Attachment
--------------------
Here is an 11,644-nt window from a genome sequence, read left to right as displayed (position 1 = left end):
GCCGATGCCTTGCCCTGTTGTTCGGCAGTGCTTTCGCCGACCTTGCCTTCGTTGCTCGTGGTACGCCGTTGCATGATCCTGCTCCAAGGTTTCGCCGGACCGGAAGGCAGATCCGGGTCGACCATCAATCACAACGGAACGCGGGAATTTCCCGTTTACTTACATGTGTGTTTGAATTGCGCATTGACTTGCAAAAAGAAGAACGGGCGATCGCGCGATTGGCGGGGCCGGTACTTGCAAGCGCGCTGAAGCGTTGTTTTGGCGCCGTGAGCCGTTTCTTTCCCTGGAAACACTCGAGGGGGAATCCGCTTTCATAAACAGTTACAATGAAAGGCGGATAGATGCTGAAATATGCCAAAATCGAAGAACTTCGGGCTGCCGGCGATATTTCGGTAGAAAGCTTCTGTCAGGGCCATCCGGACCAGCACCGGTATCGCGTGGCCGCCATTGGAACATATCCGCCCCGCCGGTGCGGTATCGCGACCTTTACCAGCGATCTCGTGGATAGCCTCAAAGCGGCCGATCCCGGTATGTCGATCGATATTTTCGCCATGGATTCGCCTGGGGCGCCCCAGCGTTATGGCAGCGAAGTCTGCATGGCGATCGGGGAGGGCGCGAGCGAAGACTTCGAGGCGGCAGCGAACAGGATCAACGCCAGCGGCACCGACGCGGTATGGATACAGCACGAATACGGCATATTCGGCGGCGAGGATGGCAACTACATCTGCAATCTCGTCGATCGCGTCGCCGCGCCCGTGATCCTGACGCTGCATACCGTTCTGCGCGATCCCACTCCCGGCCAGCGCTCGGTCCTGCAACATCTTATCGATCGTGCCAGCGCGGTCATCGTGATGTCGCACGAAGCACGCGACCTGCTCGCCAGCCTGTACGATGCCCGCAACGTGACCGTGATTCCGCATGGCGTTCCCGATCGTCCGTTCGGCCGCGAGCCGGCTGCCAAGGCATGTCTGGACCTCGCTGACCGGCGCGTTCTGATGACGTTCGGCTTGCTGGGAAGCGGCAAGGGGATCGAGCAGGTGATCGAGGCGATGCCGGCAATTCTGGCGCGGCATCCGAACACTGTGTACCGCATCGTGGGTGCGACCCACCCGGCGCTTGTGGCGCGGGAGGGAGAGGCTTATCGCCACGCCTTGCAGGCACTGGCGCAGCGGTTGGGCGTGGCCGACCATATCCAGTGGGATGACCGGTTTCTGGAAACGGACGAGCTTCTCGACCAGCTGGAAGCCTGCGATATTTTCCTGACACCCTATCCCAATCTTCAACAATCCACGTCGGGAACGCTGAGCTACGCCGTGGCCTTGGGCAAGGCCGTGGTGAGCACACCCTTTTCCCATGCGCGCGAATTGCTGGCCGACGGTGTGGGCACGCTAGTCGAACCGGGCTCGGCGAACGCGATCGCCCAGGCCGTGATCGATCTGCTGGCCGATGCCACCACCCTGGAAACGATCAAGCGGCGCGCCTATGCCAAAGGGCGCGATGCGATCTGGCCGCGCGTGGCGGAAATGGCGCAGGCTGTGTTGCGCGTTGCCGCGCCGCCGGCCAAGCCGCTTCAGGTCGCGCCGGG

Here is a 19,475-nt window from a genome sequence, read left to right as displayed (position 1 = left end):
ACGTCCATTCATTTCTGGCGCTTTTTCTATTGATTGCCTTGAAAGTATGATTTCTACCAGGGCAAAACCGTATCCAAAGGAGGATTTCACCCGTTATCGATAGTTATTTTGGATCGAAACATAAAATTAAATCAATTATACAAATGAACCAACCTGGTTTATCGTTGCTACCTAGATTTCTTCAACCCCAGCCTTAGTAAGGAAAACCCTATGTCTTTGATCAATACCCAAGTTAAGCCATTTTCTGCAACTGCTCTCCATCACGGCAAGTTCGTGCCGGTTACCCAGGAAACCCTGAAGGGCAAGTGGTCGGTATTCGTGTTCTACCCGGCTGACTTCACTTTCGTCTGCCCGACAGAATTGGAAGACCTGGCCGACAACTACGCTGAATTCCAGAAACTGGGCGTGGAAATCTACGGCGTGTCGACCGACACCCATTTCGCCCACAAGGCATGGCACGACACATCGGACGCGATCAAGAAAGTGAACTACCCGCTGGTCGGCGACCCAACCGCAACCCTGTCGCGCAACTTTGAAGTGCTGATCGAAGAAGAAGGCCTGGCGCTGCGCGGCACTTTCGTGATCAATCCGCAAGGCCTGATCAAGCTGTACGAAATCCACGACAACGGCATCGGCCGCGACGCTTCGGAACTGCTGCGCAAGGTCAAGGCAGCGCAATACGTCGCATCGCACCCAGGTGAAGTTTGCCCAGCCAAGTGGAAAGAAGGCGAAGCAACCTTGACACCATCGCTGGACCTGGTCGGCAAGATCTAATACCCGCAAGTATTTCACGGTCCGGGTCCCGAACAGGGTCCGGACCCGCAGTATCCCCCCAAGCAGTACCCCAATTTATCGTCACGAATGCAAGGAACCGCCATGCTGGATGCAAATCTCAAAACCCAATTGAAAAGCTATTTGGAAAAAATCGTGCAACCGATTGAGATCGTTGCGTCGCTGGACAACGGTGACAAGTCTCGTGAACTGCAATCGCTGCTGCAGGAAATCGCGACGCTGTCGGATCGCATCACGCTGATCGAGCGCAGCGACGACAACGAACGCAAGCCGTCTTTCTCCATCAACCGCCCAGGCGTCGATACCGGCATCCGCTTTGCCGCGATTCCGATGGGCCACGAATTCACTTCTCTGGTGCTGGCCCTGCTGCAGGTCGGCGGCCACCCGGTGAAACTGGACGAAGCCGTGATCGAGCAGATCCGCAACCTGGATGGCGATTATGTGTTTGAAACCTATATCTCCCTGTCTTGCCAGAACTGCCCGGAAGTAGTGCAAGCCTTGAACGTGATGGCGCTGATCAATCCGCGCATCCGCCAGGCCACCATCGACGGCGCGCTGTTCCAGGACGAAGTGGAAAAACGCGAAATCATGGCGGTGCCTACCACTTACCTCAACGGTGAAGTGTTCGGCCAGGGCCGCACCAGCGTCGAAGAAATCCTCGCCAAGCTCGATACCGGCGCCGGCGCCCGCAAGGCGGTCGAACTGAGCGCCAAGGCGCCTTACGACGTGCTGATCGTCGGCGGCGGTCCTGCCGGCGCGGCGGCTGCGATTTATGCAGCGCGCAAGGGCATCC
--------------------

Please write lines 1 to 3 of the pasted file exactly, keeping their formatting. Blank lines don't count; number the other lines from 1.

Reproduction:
Here is an 11,644-nt window from a genome sequence, read left to right as displayed (position 1 = left end):
GCCGATGCCTTGCCCTGTTGTTCGGCAGTGCTTTCGCCGACCTTGCCTTCGTTGCTCGTGGTACGCCGTTGCATGATCCTGCTCCAAGGTTTCGCCGGACCGGAAGGCAGATCCGGGTCGACCATCAATCACAACGGAACGCGGGAATTTCCCGTTTACTTACATGTGTGTTTGAATTGCGCATTGACTTGCAAAAAGAAGAACGGGCGATCGCGCGATTGGCGGGGCCGGTACTTGCAAGCGCGCTGAAGCGTTGTTTTGGCGCCGTGAGCCGTTTCTTTCCCTGGAAACACTCGAGGGGGAATCCGCTTTCATAAACAGTTACAATGAAAGGCGGATAGATGCTGAAATATGCCAAAATCGAAGAACTTCGGGCTGCCGGCGATATTTCGGTAGAAAGCTTCTGTCAGGGCCATCCGGACCAGCACCGGTATCGCGTGGCCGCCATTGGAACATATCCGCCCCGCCGGTGCGGTATCGCGACCTTTACCAGCGATCTCGTGGATAGCCTCAAAGCGGCCGATCCCGGTATGTCGATCGATATTTTCGCCATGGATTCGCCTGGGGCGCCCCAGCGTTATGGCAGCGAAGTCTGCATGGCGATCGGGGAGGGCGCGAGCGAAGACTTCGAGGCGGCAGCGAACAGGATCAACGCCAGCGGCACCGACGCGGTATGGATACAGCACGAATACGGCATATTCGGCGGCGAGGATGGCAACTACATCTGCAATCTCGTCGATCGCGTCGCCGCGCCCGTGATCCTGACGCTGCATACCGTTCTGCGCGATCCCACTCCCGGCCAGCGCTCGGTCCTGCAACATCTTATCGATCGTGCCAGCGCGGTCATCGTGATGTCGCACGAAGCACGCGACCTGCTCGCCAGCCTGTACGATGCCCGCAACGTGACCGTGATTCCGCATGGCGTTCCCGATCGTCCGTTCGGCCGCGAGCCGGCTGCCAAGGCATGTCTGGACCTCGCTGACCGGCGCGTTCTGATGACGTTCGGCTTGCTGGGAAGCGGCAAGGGGATCGAGCAGGTGATCGAGGCGATGCCGGCAATTCTGGCGCGGCATCCGAACACTGTGTACCGCATCGTGGGTGCGACCCACCCGGCGCTTGTGGCGCGGGAGGGAGAGGCTTATCGCCACGCCTTGCAGGCACTGGCGCAGCGGTTGGGCGTGGCCGACCATATCCAGTGGGATGACCGGTTTCTGGAAACGGACGAGCTTCTCGACCAGCTGGAAGCCTGCGATATTTTCCTGACACCCTATCCCAATCTTCAACAATCCACGTCGGGAACGCTGAGCTACGCCGTGGCCTTGGGCAAGGCCGTGGTGAGCACACCCTTTTCCCATGCGCGCGAATTGCTGGCCGACGGTGTGGGCACGCTAGTCGAACCGGGCTCGGCGAACGCGATCGCCCAGGCCGTGATCGATCTGCTGGCCGATGCCACCACCCTGGAAACGATCAAGCGGCGCGCCTATGCCAAAGGGCGCGATGCGATCTGGCCGCGCGTGGCGGAAATGGCGCAGGCTGTGTTGCGCGTTGCCGCGCCGCCGGCCAAGCCGCTTCAGGTCGCGCCGGG

Here is a 19,475-nt window from a genome sequence, read left to right as displayed (position 1 = left end):